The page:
Smart Phones & Sad Students

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Several years ago I was teaching a night class and noticed a student smiling broadly with his arms twitching a bit. Looking closer, I noticed that his hands were moving rapidly under the desk—I immediately thought “well, this could be the most awkward and bizarre moment of my teaching career.” Fortunately, it turned out to be my first encounter with a student using a phone to text in class rather than the awful alternative. Since then, I have seen smart phones take over not only my classes, but the world. Like digital versions of Heinlein’s puppet masters, they are the new rulers of humanity.

Like most educators, I saw it as obvious that the phones would be an impediment to the students. After all, if a student spends the class time texting, booking their faces, and gazing upon the awful majesty of grumpy cat, then they will not be paying attention to what is occurring in class. While some students are capable of self-educating (or effective cheating), a failure to pay attention would generally have a negative impact on the GPA of a student. I predicted, correctly, that the phones would evolve and become ever more distracting. I am now waiting to see whether or not wearable tech becomes a thing with students—just imagine the impact of things like Google Glasses on students.

Apparently other educators share my concern about the impact of smartphones on students. Recently Kent State researchers Andrew Lepp, Jacob Barkley and Aryn Karpinski did a study of 500 university students. The study involved tracking phone use, measuring happiness (defined in terms of anxiety and satisfaction) and retrieving official grade point averages. The study population was composed of 500 undergraduates taken equally from each class (freshman, etc.) and included 82 different majors. As such, the study seems to be adequate in size and diversity in regards to the target population.

The analysis showed that as phone use increased, GPA decreased and anxiety increased. The overall conclusion was that high frequency users will have a lower GPA, greater anxiety, and less life satisfaction than those who are lower frequency users. Naturally, these results involve college students. However, it seems reasonable to infer they would apply more generally.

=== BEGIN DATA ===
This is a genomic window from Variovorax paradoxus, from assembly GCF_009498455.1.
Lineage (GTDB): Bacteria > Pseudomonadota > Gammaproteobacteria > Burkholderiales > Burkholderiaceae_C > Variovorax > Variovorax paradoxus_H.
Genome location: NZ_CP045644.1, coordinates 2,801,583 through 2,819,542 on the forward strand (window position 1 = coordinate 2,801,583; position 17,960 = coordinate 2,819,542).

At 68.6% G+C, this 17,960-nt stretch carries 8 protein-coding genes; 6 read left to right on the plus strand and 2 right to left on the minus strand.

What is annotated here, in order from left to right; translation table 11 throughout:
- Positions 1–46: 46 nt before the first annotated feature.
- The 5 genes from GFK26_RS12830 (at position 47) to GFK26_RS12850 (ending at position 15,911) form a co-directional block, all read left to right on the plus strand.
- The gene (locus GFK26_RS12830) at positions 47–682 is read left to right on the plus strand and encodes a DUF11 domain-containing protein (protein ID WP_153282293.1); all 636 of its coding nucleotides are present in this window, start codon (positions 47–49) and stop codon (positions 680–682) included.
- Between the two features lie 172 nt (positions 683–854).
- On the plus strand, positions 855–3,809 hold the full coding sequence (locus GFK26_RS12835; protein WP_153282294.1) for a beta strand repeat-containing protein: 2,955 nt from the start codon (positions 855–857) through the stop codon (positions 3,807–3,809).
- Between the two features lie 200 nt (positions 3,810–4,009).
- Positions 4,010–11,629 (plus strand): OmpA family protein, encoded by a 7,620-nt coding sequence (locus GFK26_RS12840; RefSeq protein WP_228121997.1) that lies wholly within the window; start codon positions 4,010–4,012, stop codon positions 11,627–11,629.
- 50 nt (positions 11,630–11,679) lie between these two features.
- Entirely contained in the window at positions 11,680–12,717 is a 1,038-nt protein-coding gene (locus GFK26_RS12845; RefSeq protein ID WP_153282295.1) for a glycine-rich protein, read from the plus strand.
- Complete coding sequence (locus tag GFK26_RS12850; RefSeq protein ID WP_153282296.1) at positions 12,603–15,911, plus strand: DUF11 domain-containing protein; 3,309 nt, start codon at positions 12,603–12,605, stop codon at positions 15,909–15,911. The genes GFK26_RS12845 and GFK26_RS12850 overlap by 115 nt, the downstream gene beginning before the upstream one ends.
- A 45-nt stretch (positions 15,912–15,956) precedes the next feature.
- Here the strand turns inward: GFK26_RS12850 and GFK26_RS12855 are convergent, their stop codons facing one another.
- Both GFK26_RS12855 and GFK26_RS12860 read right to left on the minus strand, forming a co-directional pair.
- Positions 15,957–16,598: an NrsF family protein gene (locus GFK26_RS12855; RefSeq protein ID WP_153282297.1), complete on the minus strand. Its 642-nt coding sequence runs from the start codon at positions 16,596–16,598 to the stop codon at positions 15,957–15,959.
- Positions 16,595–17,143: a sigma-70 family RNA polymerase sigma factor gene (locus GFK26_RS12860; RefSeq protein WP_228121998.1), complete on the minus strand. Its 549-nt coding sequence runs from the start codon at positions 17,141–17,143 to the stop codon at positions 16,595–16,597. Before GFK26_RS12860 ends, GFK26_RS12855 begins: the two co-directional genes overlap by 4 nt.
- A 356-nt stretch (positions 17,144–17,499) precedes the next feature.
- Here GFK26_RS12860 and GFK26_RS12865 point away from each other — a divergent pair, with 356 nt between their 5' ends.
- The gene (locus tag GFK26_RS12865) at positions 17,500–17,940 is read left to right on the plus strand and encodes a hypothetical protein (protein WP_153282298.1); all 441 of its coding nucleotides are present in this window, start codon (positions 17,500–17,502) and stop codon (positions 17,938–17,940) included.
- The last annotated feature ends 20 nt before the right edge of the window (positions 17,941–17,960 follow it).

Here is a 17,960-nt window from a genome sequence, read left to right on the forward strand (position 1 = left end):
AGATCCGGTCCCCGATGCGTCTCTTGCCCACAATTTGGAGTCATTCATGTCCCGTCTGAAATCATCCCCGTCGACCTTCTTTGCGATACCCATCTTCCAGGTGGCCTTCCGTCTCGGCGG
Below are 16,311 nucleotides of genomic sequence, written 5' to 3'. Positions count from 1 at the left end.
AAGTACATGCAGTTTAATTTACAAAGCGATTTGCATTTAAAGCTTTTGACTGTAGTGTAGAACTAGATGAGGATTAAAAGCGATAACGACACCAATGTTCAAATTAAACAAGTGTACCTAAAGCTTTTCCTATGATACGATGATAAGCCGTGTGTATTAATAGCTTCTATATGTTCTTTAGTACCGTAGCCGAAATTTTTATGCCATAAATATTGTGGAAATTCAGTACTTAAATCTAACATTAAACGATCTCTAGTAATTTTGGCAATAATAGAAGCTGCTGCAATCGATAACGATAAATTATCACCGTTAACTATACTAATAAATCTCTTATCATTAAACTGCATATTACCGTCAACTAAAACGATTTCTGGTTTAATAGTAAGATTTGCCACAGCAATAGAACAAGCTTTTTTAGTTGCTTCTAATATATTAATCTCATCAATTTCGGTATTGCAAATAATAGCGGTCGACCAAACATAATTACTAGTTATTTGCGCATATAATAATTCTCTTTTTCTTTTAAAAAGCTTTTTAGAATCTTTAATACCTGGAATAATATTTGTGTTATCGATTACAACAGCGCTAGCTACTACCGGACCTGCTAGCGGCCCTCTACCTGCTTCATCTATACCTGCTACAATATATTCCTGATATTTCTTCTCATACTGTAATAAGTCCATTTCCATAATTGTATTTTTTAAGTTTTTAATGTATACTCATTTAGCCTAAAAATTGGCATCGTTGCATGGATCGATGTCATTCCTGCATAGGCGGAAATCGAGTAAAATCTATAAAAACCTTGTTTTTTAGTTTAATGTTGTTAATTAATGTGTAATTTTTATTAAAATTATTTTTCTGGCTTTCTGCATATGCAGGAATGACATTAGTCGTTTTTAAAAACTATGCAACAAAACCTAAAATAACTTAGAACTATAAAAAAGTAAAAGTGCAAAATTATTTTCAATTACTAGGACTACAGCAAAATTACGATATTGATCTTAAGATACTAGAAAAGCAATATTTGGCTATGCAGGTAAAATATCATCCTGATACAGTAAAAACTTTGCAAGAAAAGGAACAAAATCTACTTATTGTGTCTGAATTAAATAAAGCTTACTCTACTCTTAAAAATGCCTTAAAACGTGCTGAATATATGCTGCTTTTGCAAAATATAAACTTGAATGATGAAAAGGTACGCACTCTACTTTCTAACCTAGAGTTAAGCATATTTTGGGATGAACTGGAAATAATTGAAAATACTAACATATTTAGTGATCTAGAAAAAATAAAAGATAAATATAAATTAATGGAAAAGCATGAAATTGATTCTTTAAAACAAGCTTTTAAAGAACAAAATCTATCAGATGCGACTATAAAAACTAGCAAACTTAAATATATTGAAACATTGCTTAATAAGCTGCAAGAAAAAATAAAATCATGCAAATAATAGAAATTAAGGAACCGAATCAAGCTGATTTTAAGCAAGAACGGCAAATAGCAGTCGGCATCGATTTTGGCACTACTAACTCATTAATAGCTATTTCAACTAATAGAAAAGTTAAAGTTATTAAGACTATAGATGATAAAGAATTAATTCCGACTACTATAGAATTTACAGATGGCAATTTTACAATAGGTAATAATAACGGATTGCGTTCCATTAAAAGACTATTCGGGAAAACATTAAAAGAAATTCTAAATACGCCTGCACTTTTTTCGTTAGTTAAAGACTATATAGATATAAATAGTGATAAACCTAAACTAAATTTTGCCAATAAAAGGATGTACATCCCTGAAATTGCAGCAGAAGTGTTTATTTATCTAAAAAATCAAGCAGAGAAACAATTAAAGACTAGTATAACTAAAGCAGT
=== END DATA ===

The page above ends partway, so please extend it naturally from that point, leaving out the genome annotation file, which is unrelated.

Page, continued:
On the face of it, these results seem intuitively plausible and it makes sense to accept that increased phone use can lead to lower GPA, greater anxiety and less life satisfaction. First, it certainly makes sense that a student who spends more time using the phone is most likely spending less time paying attention in class, studying and doing coursework. This would tend to have a negative impact on the student’s GPA. Second, the lower GPA could certainly lead to more anxiety and less satisfaction. Third, there are various other studies that link the things people do on phones (like checking Facebook and seeing the awesome staged photos and crafted status updates of friends) that cause dissatisfaction.  As such, these results seem believable.

That said, as with any causal claims it is important to consider alternatives. First, the possibility of a common cause must also be considered. The basic idea is that when it seems like C is causing effect E, it might be the case that C  and E are both effects of a third factor. In the case of the phones, it might be the case that there is a factor (or factors) that are making students anxious, making them less satisfied, lowering their GPAs and causing them to use their phones more. Personal issues, such as with family or with a significant other, are likely candidates for common causes. In fact, it certainly makes sense that this could be the case in some instances.

Second, there is the possibility of reverse causation. The gist is that when it seems as if C is the cause of E, it might be the case that C is the cause of E—that is, the causal arrow is backwards. In the case of the phones, it might be a low GPA that leads to the anxiety and dissatisfaction and they lead to more phone use.

Third, there is also the possibility of mere coincidence—after all, correlation is not causation. However, the existence of clear causal mechanisms makes it unlikely that it is just coincidence.